Judge O’Donnell even wrote separately to emphasis this limited scope of the Court’s decision in Morrison. The decision in Morrison does not mean that O.R.C. 1509.02 preempts local land use ordinances that address traditional concerns of zoning laws, such as ensuring compatibility with local neighborhoods, preserving property values, or effectuating a municipality’s long-term plan for development, by limiting oil and gas wells to certain zoning districts without imposing a separate permitting regime applicable only to oil and gas drilling. There are, therefore, other options that may permissibly protect local Ohio communities based on tradition zoning concerns. The following are zoning options that Ohio communities may still enact in light of the Morrison decision.

  1. Eight Local Zoning Ordinance Options that will Limit or Restrict Fracking in Communities
  1. Site Access/ Restrictions on Road Usage – Ohio municipalities may permissibly create zoning ordinances to prohibit access to well sites across public property, including public roads, without prior consent of the municipality. Local authorities and the Ohio Department of Transportation have the power under R.C. 4513.34 to grant permits for oversize vehicles to use the roads in their respective jurisdictions. Additionally, O.R.C. 723.01 provides,

Municipal corporations shall have special power to regulate the use of the streets. * * * [T]he legislative authority of a municipal corporation shall have the care, supervision, and control of the public highways, streets, avenues, alleys, sidewalks, public grounds, bridges, aqueducts, and viaducts within the municipal corporation.

As section 1509.02 states, “[n]othing in this section affects the authority granted to the director of transportation and local authorities in section 723.01 or 4513.34 of the Revised Code,” so long as the regulations do not “discriminate against, unfairly impede, or obstruct oil and gas activities and operations regulated.” Fracturing operations require hundreds of trucks to bring water, sand, chemicals, and equipment to well sties and to haul wastewater away from well sites. This increased traffic heavily impacts road infrastructure, as well as increased traffic and congestion. To drill a well in the Marcellus Shale, about 5.6 million gallons of water is required, which is delivered by hundreds of truckloads. Once fracking begins in an area, roads are used much more intensively and require more frequent maintenance. Maintaining infrastructure becomes extremely costly for communities, for example, Sublette County, Wyoming, spent over $60 million on its roads and water and sewage systems in 2009 alone, and it still needed an additional $160 million.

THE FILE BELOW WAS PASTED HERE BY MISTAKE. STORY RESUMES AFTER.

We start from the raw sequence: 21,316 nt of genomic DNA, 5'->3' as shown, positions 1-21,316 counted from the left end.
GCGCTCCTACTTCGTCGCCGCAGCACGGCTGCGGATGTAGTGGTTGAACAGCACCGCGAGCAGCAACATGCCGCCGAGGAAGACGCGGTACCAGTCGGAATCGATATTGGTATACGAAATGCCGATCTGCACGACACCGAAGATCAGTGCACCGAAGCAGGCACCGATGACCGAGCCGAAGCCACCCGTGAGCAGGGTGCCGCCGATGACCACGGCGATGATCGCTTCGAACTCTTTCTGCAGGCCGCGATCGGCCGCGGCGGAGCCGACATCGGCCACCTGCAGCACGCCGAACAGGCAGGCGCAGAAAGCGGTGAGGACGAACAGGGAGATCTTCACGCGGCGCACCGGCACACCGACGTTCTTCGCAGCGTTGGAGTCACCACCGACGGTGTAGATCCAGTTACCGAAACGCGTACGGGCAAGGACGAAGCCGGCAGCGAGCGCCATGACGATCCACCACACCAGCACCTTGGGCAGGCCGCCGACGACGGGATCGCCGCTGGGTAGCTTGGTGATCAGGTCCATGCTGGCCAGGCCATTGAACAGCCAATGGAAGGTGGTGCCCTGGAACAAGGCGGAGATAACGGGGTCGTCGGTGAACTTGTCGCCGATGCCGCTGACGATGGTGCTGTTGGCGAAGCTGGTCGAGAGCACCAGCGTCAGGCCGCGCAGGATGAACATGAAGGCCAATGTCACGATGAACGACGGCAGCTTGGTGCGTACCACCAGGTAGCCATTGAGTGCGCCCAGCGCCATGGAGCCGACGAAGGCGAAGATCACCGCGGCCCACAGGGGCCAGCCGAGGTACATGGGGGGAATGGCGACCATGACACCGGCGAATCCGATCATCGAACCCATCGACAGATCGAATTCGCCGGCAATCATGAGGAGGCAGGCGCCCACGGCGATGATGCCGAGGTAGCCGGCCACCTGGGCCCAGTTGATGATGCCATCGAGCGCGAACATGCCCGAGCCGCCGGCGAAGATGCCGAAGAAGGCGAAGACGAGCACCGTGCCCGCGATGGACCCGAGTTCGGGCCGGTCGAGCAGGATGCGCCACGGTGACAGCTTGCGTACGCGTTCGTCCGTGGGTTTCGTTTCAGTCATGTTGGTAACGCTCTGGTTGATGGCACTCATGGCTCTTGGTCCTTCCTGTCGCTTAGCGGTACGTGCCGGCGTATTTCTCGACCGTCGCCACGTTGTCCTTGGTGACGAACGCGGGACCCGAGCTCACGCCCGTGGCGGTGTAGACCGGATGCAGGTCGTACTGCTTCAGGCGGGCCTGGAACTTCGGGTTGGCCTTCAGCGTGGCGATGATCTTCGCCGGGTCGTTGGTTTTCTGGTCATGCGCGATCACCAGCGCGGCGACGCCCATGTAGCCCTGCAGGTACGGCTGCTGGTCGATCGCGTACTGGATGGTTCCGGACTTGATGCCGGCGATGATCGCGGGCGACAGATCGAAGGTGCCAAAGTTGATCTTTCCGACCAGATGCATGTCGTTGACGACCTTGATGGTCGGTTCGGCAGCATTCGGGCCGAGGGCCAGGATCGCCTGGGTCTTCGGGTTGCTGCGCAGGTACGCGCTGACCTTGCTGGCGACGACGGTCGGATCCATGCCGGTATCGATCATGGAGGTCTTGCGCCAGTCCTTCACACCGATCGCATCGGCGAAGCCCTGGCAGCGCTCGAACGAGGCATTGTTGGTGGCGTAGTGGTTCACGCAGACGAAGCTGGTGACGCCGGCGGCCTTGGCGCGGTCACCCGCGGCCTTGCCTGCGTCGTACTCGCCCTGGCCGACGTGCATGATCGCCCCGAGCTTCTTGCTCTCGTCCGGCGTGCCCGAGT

Local roads are normally not built to withstand the pressure of such heavy truck volume. Therefore, to protect local roads, ordinances may be enacted that would apply to all truck traffic, not just those related to the oil and gas industry. Municipalities may create ordinances establishing weight, height, and length limitations. Then, a fee may be charged to any vehicle not meeting those standards. Enforcing penalties and permit fees for trucks ensures that local roads are protected, ensures compliance, and also limits or impedes the oil and gas industry if they do not want to pay for such permits.

The Ohio Supreme Court has also stated that a municipality’s power of self-government includes the power to control its public ways by utility service providers and cable operators in City of Dublin v. State. Therefore, Ohio towns may regulation the public ways that utility providers use, because the Court has said that when the use involves installing and operating their equipment and facilities within the town border, the town’s rules are not preempted by state law.

  1. Distance Requirements— Ohio municipalities can—and should—require wells and other equipment be located a minimum distance from specified locations or structures. As fracking increasingly moves into densely populated areas, many municipalities throughout the country have started creating setback requirements as recent developments in technology have revealed more oil and gas deposits in shale and have allowed a single well to extract gas form one to two miles away. Such “setback,” or distance, requirements can prevent fracking operations too close to vulnerable areas that present special health, safety, or environmental concerns. Some setback regulations, for example, require that wells be kept away from watercourses, parks, inhabited buildings, public buildings, or schools.